So, despite having some significant stretches of NBA fandom in my past, I was forced to accept a couple of painful (for me) truths during the playoffs this year:
1) The Celtics as a team, and Kevin Garnett as an individual player, were just so much better than the Lakers that there wasn’t any real doubt as to the outcome of the Finals from the get-go.
2) The NBA exists somewhere in the gray area between professional wrestling and real sports in terms of the essential fairness of the competition, with the referees serving as the main lever that gives the home team a big leg up to keep things closer than they otherwise would be.
Which is not much of a crisis; I understand that (as with pro wrestling) it’s just business: People pay lots of money to buy those tickets, and lots of money to reach the audience that watches the games on TV, and some of that money would probably go away if the officials were zealously objective in how they call the games. So it all works out; I’m not sure it even has to be arranged explicitly in smoke-filled rooms. It probably just kind of happens, as people at all levels of the organization make decisions in the knowledge of the overall institutional goal (more viewers, more ticket sales, more dollars).
And maybe I’m being paranoid. Maybe this is the result of my own bias resulting from the hostile-media effect. But I’m increasingly of the opinion that the mainstream media is calling the presidential race the same way. That is, they are giving the underdog (McCain) a leg up, because a closer contest is more interesting, and gets more viewers, and since the dynamic of commercial news operations has been pretty much completely remade to be bottom-line driven, with things like journalistic ethics and fairness a distant memory, it becomes just like the NBA, or professional wrestling. It isn’t like there has to be a big shouting match between old-school referees who still call the game fairly and soulless league executives who pound the desk and talk about ratings. The people who would have made that case for fairness (or for journalistic ethics) just aren’t there any more. They’ve retired, or moved on, or just never rose to the level of exercising that kind of power in the organizations the way they’re currently structured.
I’m not sure what it means. But I’m pretty sure it’s not a good thing.
Anyway, some data points that have caught my attention lately: Max Bergmann at the huffingtonpost writes about the week that should have ended McCain’s presidential hopes, but that hasn’t, thanks in part to the referees blowing the whistle on Jesse Jackson’s “cut off his nuts” comment about Obama, while ignoring lots of more-newsworthy fouls by McCain and his entourage.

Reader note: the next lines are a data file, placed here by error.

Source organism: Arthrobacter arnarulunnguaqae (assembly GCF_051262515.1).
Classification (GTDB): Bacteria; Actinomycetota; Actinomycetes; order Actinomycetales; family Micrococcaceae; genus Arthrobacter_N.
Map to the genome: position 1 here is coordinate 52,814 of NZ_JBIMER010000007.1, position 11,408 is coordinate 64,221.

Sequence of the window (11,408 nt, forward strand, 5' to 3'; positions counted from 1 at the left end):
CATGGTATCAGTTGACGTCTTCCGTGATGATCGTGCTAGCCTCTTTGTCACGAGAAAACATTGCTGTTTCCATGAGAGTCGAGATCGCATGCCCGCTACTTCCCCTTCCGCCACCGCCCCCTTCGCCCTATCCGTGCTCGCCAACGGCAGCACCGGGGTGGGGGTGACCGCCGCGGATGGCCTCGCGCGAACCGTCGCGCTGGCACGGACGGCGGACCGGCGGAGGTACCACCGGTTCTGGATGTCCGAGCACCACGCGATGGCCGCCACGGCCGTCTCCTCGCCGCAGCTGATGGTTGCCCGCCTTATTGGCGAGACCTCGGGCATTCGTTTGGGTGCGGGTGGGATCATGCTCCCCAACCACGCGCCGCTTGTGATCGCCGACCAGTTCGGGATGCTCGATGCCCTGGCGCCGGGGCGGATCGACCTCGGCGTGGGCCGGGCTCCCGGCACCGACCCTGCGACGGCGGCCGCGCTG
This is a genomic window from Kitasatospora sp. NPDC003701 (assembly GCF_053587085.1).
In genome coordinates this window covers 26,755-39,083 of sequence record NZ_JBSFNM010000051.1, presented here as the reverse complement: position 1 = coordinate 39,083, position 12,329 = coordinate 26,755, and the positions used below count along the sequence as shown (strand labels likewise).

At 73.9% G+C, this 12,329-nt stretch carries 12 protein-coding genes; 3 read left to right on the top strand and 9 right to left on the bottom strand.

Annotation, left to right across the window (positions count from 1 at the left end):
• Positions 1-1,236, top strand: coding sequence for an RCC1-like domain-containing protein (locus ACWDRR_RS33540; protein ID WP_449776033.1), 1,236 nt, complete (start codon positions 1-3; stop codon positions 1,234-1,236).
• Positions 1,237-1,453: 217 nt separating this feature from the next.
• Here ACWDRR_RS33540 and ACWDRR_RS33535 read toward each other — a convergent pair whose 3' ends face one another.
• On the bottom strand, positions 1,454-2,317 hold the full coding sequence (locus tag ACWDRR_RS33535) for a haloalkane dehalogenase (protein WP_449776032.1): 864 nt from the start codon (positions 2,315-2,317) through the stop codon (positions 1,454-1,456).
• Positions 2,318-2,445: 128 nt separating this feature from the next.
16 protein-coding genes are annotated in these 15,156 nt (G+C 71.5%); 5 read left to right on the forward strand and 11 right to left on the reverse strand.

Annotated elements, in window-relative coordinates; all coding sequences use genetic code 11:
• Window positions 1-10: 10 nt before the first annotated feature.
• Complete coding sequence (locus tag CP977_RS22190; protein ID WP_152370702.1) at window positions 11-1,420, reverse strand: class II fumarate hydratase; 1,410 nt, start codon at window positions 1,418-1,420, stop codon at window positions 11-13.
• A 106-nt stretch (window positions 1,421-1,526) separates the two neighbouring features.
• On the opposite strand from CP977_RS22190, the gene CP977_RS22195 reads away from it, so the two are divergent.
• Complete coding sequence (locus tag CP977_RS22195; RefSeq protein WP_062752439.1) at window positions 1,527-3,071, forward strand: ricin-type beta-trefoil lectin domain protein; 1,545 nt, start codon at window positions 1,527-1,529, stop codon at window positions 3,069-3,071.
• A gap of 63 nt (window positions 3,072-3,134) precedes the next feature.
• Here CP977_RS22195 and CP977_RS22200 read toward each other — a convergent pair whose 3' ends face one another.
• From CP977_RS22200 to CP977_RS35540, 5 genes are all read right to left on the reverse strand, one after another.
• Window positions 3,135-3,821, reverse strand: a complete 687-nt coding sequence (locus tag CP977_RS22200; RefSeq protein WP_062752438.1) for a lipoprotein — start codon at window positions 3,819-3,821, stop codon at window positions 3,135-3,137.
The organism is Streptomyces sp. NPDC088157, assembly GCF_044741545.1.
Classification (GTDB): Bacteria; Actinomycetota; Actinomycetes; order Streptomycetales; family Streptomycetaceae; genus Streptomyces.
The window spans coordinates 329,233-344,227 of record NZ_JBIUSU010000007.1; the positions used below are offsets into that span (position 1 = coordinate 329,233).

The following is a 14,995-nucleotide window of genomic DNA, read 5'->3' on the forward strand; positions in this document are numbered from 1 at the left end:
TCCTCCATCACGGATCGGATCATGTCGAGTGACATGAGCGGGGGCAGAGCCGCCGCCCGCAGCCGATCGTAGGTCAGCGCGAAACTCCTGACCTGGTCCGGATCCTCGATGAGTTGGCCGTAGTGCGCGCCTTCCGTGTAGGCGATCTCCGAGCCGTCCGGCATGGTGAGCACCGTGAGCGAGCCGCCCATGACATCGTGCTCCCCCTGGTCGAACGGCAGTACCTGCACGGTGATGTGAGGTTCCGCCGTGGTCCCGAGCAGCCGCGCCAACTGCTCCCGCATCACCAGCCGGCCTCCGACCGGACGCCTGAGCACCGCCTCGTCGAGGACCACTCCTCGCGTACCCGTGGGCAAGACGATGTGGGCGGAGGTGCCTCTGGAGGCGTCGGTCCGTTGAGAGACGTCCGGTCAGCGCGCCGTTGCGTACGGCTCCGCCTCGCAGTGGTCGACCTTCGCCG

And along with the supposedly-fair news organizations skewing for McCain, there are the not-even-pretending fanboys at Fox News, and their imitators, which these days apparently includes the Associated Press. Mark Kleiman wonders the following (in Pelosi figures it out):
How completely in the tank for the Republicans is the AP? A subpoena isn’t issued, and a Congressinal investigation isn’t conducted, by “Congressional Democrats,” as the story says not once but three times. A subpoena voted by a Congressional committee has exactly the same legal standing as a subpoena issued by a judge. The story makes it sound as if Rove is engaged in partisan warfare rather than defiance of the law.
I’d have to answer, pretty much completely in the tank. I’m not sure when it happened, but it’s kind of scary, given that the AP is one of the few remaining “news organizations” that actually has reporters scattered around to gather news. Most of the rest are madly downsizing their editorial staffs, replacing them with wire reports from… the AP.
Sigh. Maybe Obama is the political equivalent of Kevin Garnett, and it doesn’t matter how hard the referees shore up McCain in their effort to make it a more interesting contest. Maybe it doesn’t matter how many former referees have traded in their blue-gray shirts for the hot pants and spangles of Republican cheerleaders. Eventually we’re going to get to that Game 6 in Boston Garden and the truth will be revealed in all its ugly, naked starkness (or its radiant, majestic glory, depending on which team you’re rooting for). McCain will try to drive the lane and Obama will just swat that weak-ass stuff away, then spread his arms to the cheers of the crowd, reveling in his moment that has finally, at long, long last, arrived.
Maybe. But in the meantime, I wish we had better referees.